The former CEO of a Dalton manufacturing business will go to prison for 18 months for violating the United States' trade embargo on Iran.
After a jury convicted Mark Mason Alexander in September on a charge of conspiracy to violate the International Emergency Economic Powers Act, U.S. District Judge Harold Murphy sentenced Alexander to a year and a half in prison. After that, according to a news release, Alexander will be out on supervised release for three years.
According to an indictment, Alexander used to own 55 percent of Hydrajet Technology, located at 2473 Lakeland Road in Dalton. Alexander was also the CEO of another company: Hydrajet Mena, located in the United Arab Emirates.
Both companies sold water jet cutters, which are tools that pump out high-pressure streams of water that can slice through metal, glass and granite. According to court filings, the machines can cost $150,000-$180,000.
Between October 2006 and June 2008, according to the indictment, Alexander tried to sell machines to two Iranian businessmen: Karim Babakhani, who worked for an engineering and trading company, and Ali Shojaie, the managing director for an import and export trading company.
In August 2007, according to the indictment, two water jet cutting machines were shipped to Alexander's United Arab Emirates company. Then, 10 months later, one of that company's employees installed those machines in Iran.
"We will continue to work aggressively with our law enforcement partners including Homeland Security Investigations, Atlanta Field Office, to investigate, arrest and convict those individuals who illegally export U.S technology to state sponsors of terrorism," Robert Luzzi, Special Agent-in-Charge of the Office of Export Enforcement's Miami Field Office, said in a release this week.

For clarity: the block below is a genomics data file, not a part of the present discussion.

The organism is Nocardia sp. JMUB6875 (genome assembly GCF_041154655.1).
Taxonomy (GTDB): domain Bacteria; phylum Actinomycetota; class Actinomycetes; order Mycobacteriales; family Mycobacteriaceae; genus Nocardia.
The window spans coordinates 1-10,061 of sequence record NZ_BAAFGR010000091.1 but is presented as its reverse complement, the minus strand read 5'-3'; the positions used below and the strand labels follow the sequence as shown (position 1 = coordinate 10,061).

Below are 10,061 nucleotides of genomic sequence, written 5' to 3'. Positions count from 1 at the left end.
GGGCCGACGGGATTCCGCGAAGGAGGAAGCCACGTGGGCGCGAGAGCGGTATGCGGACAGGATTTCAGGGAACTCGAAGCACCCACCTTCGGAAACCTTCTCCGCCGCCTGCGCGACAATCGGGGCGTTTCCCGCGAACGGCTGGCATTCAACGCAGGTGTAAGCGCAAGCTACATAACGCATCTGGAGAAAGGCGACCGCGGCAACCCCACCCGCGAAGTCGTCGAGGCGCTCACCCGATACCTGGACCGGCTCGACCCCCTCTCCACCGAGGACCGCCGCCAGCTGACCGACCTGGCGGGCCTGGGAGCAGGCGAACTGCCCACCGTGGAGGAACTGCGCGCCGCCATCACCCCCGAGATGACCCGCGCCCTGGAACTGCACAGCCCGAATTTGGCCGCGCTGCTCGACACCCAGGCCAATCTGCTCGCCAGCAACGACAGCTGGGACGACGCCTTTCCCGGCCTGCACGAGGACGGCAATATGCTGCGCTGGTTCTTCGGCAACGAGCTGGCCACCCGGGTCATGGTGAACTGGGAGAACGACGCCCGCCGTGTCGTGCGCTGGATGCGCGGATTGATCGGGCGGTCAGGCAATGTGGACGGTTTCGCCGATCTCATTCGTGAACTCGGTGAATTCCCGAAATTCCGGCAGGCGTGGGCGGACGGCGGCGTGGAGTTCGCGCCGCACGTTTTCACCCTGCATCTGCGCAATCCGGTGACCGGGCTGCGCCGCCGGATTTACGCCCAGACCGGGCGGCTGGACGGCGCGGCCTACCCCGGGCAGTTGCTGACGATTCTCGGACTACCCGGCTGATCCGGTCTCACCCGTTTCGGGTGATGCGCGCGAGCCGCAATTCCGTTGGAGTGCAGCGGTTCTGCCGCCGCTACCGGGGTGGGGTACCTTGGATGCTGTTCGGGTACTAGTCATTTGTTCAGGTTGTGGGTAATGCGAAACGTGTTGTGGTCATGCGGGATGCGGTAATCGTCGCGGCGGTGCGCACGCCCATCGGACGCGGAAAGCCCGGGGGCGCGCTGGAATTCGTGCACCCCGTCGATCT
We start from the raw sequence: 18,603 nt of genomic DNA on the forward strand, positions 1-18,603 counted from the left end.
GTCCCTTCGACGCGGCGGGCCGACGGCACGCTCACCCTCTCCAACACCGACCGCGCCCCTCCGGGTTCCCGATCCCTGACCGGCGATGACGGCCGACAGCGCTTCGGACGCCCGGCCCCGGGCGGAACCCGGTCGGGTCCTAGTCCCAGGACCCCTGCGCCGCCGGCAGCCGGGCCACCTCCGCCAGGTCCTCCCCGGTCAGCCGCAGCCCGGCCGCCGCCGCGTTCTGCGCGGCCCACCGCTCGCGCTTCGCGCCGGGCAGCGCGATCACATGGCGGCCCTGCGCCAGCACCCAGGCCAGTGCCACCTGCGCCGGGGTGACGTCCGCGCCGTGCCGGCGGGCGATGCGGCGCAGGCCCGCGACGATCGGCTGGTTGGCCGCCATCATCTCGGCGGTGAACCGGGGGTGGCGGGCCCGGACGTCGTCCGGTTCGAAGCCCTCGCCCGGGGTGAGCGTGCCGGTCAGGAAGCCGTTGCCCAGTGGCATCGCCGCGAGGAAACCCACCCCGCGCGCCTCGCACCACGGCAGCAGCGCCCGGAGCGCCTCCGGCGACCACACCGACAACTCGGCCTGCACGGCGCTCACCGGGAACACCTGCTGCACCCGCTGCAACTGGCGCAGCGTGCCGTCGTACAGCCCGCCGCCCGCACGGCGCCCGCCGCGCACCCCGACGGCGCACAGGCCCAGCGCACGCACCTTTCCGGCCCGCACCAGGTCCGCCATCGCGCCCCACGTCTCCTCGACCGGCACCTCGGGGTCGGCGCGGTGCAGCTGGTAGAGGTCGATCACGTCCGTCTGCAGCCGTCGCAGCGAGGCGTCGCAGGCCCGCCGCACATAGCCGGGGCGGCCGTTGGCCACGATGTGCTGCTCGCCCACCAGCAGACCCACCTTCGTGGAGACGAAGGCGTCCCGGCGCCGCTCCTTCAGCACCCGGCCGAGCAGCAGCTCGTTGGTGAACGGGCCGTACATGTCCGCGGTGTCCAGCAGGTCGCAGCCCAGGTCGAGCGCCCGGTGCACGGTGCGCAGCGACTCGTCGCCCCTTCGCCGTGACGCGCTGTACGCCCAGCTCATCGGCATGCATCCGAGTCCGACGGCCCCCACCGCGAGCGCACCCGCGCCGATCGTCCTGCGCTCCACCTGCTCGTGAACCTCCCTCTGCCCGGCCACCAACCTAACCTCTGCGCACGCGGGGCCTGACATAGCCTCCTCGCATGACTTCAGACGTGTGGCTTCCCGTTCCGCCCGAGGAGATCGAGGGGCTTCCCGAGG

According to court filings, the investigation into Alexander began in May 2008, when one of his business partners alerted the authorities. Nabil Mansour called Special Agent Jonathan Barnes and told him that Mansour's business partner, Alexander, was doing business with Iran.
Barnes, of the U.S. Department of Commerce, Bureau of Industry and Security Office of Export Enforcement, knew Alexander and Mansour because he visited their Dalton business a year earlier. At the time, he had come by to make sure they understand the United States' various trade embargos.
After contacting Barnes, Mansour began faxing him copies of emails supposedly written by Alexander that discussed doing business in Iran.
Alexander and Mansour's Dalton company dissolved in 2012. In addition to his legal troubles, Alexander became entangled in a civil lawsuit.
"I was a man owning millions of dollars before this stuff," he said during a detention hearing in October 2011. "Now I'm 360 degrees underground in debts. I need to get back on my feet."
Contact Staff Writer Tyler Jett at 423-757-6476 or at firstname.lastname@example.org.